Dunlop, G (1998) Clinical audit of a patient teaching programme in the care of wounds following toenail removal. The Foot, 8 (2). pp. 85-88.
Full text not available from this repository.
Official URL: http://www.sciencedirect.com/science?_ob=ArticleURL&_udi=B6WFR-4CK1400-5M&_user=1103673&_coverDate=06%2F30%2F1998&_rdoc=1&_fmt=high&_orig=search&_origin=search&_sort=d&_docanchor=&view=c&_searchStrId=1456949767&_rerunOrigin=google&_acct=C000051645&_versio
A programme of patient teaching has been used in wound care after nail removal to reduce the number of healing weeks and to reduce the number of clinical visits for the patient. A stratified sample of podiatry patients who had undergone nail removal in a podiatry teaching centre was monitored regarding: the number of weeks attended; the interval of weeks between appointments; and the infection rate. The simplest and cheapest dressing was used to dress the wound between clinical visits. The mean number of healing weeks was 5.2 (standard deviation of 3.8) and the mean number of clinical visits was 3.2 (standard deviation of 1.5). As all the patients attending the unit were taught how to care for the wound between visits, the outcome would suggest that the care conducted by the patients themselves has been an influencing factor on the final result of the study.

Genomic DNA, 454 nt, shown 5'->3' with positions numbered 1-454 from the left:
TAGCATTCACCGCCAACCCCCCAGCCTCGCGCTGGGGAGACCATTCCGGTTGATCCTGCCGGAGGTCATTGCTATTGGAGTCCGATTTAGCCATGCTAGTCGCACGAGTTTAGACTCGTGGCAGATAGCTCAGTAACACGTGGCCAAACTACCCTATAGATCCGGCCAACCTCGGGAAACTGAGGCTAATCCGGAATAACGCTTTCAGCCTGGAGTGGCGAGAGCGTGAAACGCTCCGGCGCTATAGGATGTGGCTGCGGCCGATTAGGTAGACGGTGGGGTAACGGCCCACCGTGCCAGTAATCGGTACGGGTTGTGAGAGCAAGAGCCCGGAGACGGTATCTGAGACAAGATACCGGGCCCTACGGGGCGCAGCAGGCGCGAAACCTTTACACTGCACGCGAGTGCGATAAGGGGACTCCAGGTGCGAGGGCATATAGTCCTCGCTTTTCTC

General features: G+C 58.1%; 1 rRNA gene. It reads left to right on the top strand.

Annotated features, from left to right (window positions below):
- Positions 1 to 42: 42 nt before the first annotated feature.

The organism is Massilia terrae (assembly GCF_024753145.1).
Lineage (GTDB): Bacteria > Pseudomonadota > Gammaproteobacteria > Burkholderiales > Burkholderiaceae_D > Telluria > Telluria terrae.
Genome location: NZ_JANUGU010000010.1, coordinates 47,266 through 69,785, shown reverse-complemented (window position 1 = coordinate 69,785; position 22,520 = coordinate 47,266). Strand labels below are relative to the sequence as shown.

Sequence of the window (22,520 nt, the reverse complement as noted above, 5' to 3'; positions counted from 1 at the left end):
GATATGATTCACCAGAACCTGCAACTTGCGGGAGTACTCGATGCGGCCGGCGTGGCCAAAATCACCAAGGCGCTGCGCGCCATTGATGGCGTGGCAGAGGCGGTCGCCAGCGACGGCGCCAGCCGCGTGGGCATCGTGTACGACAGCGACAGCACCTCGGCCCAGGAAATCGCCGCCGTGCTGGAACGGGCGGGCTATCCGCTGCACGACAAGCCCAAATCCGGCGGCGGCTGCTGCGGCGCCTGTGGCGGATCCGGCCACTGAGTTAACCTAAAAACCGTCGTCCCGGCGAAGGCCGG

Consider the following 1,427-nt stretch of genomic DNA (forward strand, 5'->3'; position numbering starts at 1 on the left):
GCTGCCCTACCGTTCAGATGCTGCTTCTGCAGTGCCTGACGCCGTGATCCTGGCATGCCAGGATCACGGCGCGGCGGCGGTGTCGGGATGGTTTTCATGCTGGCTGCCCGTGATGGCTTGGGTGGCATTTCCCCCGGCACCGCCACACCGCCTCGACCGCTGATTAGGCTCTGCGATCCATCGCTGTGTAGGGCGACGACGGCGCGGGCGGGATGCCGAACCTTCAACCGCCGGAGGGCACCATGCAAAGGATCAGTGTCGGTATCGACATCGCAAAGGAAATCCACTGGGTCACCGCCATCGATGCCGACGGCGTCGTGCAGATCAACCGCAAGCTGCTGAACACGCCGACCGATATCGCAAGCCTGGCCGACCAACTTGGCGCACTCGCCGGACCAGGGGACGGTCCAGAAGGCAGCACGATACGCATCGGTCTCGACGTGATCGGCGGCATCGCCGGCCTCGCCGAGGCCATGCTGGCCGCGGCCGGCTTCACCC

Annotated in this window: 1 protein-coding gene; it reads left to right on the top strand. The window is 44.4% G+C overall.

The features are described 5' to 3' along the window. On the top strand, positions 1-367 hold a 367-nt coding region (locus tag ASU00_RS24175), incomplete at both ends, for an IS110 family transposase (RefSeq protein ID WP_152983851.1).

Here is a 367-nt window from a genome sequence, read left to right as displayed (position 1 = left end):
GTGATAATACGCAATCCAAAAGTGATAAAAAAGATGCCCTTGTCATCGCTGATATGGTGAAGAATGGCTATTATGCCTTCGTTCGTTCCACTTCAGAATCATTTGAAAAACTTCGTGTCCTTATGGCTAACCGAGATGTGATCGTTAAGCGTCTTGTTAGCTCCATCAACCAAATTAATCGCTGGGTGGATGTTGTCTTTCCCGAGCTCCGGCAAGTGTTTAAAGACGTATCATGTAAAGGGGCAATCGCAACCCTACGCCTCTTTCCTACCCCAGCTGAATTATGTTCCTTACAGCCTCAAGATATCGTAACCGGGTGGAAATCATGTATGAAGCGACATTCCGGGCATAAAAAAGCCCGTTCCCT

|Deposited On:||11 Sep 2010 11:08|
|Last Modified:||11 Sep 2010 11:08|
Repository Staff Only: item control page